Court hears man tied teenager to radiator and tortured him for 90 minutes
A MAN will be sentenced later after he tied up a 14-year-old boy to a radiator, threw boiling water down his trousers and scraped off skin from his knees, knuckles and fingertips with a cheese grater.
Alan Ellis (21) brought the teenager into a flat in Rathmines, Dublin and said he wanted to show him how to tie a particular knot.
He then used the flex of a hoover to tie the victim to the radiator before he tortured him for almost an hour and a half.
Ellis, who has since been diagnosed as a paranoid schizophrenic, was convinced that the teenager had found a stash of drugs. He started to shout at him that he owed him “€3,000 for pills”.
Garda Eddie Fallon told Cormac Quinn BL, prosecuting, that there was no evidence that the teenager had found any drugs or that he owed Ellis money.
The teenager managed to escape after he told Ellis that his father had some money and if he released him he would go to his house, get the cash and return.
The teenager didn’t return and the gardaí were alerted.
But before officers arrived at the flat Ellis was attacked at his home and taken to St James’s Hospital. He was arrested after he was discharged.
Gda Fallon told Mr Quinn that gardaí asked Ellis if he wanted to make a complaint in relation to the assault on him but he refused. He said no allegation has ever been made and gardaí don’t know who carried out the attack.
A victim impact report before the court said the now 16-year-old boy had burns to his genitals and inner thighs.
It was initially believed he would need skin grafts but the skin has since healed. He continues to receive treatment.
His mother outlined in the statement that the assault has changed her son’s life and he has since left school.
Judge Desmond Hogan adjourned the case to next November to allow for the preparation of probation service and medical reports to assess Ellis’s condition.
Ellis, of Rathmines Road Lower, Rathmines, Dublin, pleaded guilty to false imprisonment and assault causing harm to the teenager on March 12, 2012.
He is also due to be sentenced for two charges of burglary of his neighbour’s homes and stealing a Porsche at Knocklyon, Dublin on October 6, 2011. He pleaded guilty to these offences.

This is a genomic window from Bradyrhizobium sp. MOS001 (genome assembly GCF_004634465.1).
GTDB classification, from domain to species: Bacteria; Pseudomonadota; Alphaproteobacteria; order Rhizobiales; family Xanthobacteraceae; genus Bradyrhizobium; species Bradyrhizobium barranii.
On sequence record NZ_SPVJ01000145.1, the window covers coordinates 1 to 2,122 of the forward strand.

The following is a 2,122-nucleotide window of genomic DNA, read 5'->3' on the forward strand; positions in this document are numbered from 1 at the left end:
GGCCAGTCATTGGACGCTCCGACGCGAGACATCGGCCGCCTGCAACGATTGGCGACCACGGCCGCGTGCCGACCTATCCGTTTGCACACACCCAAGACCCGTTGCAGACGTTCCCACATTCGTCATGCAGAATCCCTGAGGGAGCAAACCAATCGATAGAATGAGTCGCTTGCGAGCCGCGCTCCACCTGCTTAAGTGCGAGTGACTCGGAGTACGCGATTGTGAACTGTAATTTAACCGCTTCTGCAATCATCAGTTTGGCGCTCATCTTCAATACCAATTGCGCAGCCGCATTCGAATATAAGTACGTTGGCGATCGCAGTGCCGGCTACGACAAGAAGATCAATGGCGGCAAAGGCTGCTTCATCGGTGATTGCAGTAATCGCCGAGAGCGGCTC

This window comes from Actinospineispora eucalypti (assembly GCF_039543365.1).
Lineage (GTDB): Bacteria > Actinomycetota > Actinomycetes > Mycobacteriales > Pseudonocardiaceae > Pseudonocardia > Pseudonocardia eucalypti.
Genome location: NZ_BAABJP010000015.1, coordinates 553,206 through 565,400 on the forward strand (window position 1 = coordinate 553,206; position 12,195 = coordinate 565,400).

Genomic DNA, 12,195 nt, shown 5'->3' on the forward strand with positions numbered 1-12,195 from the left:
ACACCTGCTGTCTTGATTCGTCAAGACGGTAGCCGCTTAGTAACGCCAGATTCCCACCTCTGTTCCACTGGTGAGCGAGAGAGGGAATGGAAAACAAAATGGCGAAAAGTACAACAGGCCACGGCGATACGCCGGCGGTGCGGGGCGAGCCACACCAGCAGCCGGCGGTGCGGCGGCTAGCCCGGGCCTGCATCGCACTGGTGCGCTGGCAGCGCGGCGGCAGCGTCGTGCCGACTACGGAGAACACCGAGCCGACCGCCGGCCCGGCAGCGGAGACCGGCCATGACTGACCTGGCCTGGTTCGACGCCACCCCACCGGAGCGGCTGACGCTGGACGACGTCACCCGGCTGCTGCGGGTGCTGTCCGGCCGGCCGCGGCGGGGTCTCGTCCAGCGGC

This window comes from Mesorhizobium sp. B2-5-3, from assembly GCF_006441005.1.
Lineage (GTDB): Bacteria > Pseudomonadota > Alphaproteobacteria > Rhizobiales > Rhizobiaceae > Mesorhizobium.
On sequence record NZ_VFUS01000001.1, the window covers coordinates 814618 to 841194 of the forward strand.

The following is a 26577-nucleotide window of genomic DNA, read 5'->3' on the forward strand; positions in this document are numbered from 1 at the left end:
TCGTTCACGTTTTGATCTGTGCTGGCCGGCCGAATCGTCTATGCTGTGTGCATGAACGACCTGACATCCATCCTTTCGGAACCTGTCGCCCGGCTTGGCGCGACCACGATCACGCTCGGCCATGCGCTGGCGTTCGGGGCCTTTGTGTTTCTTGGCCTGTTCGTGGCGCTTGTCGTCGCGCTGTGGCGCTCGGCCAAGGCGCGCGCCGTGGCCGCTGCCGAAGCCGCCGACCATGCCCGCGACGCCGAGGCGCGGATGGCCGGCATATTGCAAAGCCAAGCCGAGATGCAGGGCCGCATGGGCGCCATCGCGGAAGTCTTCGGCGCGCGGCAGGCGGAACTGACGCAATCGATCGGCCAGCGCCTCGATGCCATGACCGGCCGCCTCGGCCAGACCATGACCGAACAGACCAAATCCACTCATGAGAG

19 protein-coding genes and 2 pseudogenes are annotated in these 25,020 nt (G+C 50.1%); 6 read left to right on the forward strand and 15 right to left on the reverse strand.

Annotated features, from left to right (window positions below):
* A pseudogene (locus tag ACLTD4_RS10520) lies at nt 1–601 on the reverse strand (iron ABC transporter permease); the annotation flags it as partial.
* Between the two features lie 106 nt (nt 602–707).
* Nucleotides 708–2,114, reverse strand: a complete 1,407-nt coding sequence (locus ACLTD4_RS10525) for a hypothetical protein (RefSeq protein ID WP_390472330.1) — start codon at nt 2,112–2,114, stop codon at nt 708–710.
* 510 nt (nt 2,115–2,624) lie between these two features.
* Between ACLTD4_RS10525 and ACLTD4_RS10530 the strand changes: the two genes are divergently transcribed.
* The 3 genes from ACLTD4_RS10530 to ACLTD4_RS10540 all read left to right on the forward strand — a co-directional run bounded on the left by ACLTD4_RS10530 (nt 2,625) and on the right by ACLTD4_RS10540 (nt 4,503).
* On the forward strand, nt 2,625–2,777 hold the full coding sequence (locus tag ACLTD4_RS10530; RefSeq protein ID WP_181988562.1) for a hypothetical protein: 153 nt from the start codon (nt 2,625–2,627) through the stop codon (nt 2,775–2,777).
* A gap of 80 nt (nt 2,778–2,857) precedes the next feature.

Ellis further pleaded guilty to assault causing harm to a staff member at an Esso Service Station on Mount Merrion Road on February 12, 2012.
He has 26 previous convictions for road traffic offences, burglary, criminal damage and theft.
Doctor Tom Moran told Tom Neville BL, defending, that he first treated Ellis when he was referred to him as 13-year-old because he exhibited symptoms of Tourette’s syndrome.
He told Judge Hogan that Ellis suffered at the time with both motor and vocal ticks.
Dr Moran said Ellis later displayed symptoms of paranoid thinking, elated mood and racing thoughts.
He said he knew Ellis was going to be vulnerable to drug addiction because of his condition.
Mr Neville told Judge Hogan that following an incident while on remand in prison, he decided that Ellis should be assessed by the Central Mental Hospital. He was admitted there for two months and released last month when Dr Paul O’Connell diagnosed him as being paranoid schizophrenic.
Ellis’s mother’s Christina told Judge Hogan that when Dr Moran retired in 2010 she had trouble getting the right medical treatment for her son because she said doctors didn’t understand his condition properly.
She described Ellis as being like two different people, compassionate one day and behaving like a monster was coming out of him the next.
Ms Ellis she had to move her younger children out of the family home because they were frightened by Ellis’s violence.
She said Ellis confessed to her at one point about his drug addiction, saying that he had started “taking everything and anything to stop the voices in my head”.
Ms Ellis agreed that at a previous district court hearing she opposed a bail application because she was “worried for society and worried for my son”.
She further agreed with counsel that she knew her son had done terrible things and would serve a prison sentence. “I am here to get help for my son,” Ms Ellis said.